Day 2 of ASH represented the calm before the storm, as only a couple of abstracts on myeloma were featured on Sunday compared to the more than a dozen presentations that will be highlighted on Day 3. Updates from Day 2 included a real-world comparison of quadruplet versus triplet regimens in standard- and high-risk newly diagnosed multiple myeloma and an assessment of the real-world utilization of autologous stem cell transplantation (ASCT) in newly diagnosed patients.
Preferred treatments for induction therapy (the first in a series of treatments used to treat multiple myeloma) typically consist of three-drug (triplets) or four-drug (quadruplets) regimens given over three to six cycles, each of which typically lasts 3 or 4 weeks. The combination of Revlimid (lenalidomide)-Velcade (bortezomib)-dexamethasone (RVd) is highly effective for patients with NDMM. However, the addition of Darzalex (daratumumab) to RVD (D-RVD) has shown improved depth of response and trend towards a benefit of progression free survival (PFS)—that is, the length of time during and after treatment in which a patient is living with a disease that does not get worse.
In this presentation, Dr. Nisha Joseph and colleagues from Emory University (Abstract 647) analyzed the real-world response rates and long-term outcomes for both standard- and high-risk patients. High-risk disease was defined as having chromosomal alterations including del(17p), t(4;14), and t(4;16). The real-world analysis included 1000 NDMM patients treated with RVD and 326 NDMM patients treated with D-RVD induction therapy. The results showed:
Dr Joseph and colleagues concluded that D-RVD is a highly effective induction regimen that can improve upon outcomes in a historical NDMM population treated with RVD in terms of depth of response and PFS benefit. This analysis provides evidence of benefit with the addition of daratumumab to RVD in increasing depth of response and provides an early glimpse of the promising PFS and OS benefit not only in standard risk patients, but also in patients with high-risk cytogenetic and disease features.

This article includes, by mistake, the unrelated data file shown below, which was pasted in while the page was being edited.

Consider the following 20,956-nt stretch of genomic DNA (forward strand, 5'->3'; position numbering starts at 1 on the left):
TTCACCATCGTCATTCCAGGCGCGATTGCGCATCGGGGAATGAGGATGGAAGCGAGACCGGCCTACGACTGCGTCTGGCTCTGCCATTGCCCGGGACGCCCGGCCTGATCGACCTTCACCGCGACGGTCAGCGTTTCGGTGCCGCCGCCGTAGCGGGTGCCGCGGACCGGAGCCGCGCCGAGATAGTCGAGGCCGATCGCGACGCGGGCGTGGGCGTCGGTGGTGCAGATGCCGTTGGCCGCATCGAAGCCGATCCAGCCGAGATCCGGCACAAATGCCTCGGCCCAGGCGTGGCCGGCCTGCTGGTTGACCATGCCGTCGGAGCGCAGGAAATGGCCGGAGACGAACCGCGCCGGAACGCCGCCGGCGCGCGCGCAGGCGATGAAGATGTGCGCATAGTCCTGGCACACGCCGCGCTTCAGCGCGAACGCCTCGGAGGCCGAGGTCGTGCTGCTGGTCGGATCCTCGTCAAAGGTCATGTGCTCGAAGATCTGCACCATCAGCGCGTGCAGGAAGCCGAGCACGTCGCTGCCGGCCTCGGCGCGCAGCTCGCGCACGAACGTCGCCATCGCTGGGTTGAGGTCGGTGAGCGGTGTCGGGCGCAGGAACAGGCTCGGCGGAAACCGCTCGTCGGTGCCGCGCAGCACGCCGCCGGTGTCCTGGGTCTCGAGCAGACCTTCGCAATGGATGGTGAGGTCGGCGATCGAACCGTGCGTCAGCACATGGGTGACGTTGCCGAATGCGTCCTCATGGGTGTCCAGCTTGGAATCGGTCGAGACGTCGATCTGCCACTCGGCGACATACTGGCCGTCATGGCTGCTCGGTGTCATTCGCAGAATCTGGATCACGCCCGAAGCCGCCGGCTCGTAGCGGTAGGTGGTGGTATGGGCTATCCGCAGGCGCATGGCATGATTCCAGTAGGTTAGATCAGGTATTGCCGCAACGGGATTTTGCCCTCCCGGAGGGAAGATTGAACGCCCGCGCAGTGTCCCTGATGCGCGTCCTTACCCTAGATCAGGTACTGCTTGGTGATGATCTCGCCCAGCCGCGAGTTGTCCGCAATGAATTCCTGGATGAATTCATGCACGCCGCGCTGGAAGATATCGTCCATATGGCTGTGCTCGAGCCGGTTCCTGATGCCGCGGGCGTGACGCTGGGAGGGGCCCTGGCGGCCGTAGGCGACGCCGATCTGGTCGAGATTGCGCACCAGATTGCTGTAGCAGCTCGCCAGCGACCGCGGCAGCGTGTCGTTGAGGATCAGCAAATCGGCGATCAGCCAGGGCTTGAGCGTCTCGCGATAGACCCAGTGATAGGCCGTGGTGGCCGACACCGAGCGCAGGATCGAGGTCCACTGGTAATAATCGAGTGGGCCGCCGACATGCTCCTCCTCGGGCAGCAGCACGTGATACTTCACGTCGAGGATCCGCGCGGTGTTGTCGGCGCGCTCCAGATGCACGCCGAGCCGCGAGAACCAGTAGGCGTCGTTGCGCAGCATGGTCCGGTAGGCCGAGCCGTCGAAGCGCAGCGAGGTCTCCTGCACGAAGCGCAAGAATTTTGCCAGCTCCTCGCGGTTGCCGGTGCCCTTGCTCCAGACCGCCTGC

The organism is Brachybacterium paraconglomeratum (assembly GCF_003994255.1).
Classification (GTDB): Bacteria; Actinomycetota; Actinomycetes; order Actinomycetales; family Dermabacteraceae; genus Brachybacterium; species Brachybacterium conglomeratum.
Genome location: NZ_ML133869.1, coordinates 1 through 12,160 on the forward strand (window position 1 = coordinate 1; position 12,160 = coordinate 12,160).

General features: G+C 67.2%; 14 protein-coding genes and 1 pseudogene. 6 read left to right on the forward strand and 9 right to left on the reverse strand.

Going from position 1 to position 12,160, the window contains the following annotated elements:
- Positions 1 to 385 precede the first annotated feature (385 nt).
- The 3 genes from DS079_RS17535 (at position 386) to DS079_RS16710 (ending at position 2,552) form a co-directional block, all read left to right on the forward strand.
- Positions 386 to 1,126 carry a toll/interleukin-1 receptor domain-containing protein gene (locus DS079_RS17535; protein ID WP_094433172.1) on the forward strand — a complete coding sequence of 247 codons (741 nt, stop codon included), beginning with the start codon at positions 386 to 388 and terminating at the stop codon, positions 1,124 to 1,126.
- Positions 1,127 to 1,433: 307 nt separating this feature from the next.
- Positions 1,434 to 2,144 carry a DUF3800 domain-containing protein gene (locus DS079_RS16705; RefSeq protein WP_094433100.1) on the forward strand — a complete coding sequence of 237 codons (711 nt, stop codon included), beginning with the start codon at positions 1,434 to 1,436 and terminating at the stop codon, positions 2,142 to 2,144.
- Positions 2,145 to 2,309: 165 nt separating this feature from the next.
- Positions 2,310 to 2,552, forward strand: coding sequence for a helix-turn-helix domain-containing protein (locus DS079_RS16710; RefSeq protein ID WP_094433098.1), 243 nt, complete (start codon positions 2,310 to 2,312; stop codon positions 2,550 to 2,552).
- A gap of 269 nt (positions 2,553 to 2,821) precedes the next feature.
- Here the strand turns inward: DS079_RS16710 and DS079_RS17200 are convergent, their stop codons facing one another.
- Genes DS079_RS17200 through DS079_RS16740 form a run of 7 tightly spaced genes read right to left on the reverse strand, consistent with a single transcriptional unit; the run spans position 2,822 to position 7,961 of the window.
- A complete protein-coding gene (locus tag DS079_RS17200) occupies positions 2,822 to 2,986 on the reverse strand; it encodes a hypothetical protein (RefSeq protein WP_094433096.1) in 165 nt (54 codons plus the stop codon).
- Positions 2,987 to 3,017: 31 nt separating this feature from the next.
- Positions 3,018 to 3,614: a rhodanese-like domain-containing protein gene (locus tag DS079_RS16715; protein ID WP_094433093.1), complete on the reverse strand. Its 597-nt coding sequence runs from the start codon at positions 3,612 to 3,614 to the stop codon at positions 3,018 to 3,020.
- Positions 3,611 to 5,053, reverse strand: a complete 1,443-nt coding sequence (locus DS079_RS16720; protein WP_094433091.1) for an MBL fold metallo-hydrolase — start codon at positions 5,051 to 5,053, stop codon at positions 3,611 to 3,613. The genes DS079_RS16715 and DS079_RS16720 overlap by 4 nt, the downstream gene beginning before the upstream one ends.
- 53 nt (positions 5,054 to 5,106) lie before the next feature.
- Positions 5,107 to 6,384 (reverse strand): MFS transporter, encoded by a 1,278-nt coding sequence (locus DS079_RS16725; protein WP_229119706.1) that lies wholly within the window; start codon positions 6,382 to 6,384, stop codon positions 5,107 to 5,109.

High-dose chemotherapy followed by autologous stem cell transplantation (ASCT) remains standard of care in multiple myeloma (MM) in eligible patients and is proven to improve progression free survival. However, some patients do not receive ASCT as part of their treatment. It is well documented that racial and socioeconomic disparities in the use of ASCT exist in myeloma treatment. Barriers to patients receiving ASCT as part of their treatment may include low income, insurance status, and poor access to care at an academic health center. In this presentation (Abstract 532), Dr. Chakra Chaulagain and colleagues at the Cleveland Clinic Florida evaluated data from the National Cancer Database and found that the ASCT opt out rate in real-world is low (approximately 2%) but still represents a missed opportunity to provide standard of care for myeloma patients. Older patients (aged over 60 years), females, African American patients with non-private health insurance (that is, those covered by Medicaid, Medicare, or another government insurance), higher comorbidities, and those with an income of less than $63,000 per year were found to be less likely to receive an ASCT.
Among 43,653 patients evaluated in the study, those treated at non-academic medical centers were less likely to receive ASCT than patients treated at academic facilities. Patients living in the South Atlantic region of the United States were less likely to receive an ASCT compared to other regions of the country. The researchers conclude that their findings reveal significant racial, economic, and geographic variation regarding the use of ASCT across the US which should be further studied. Understanding the barriers to the use of ASCT is crucial for optimizing patient care and tailoring effective interventions.
Be sure to hear what myeloma experts Dr. Nisha Joseph and Dr. Alexander Lesokhin, had to say about the day’s presentations here.
Stay tuned for more updates from day 3 at ASH 2023!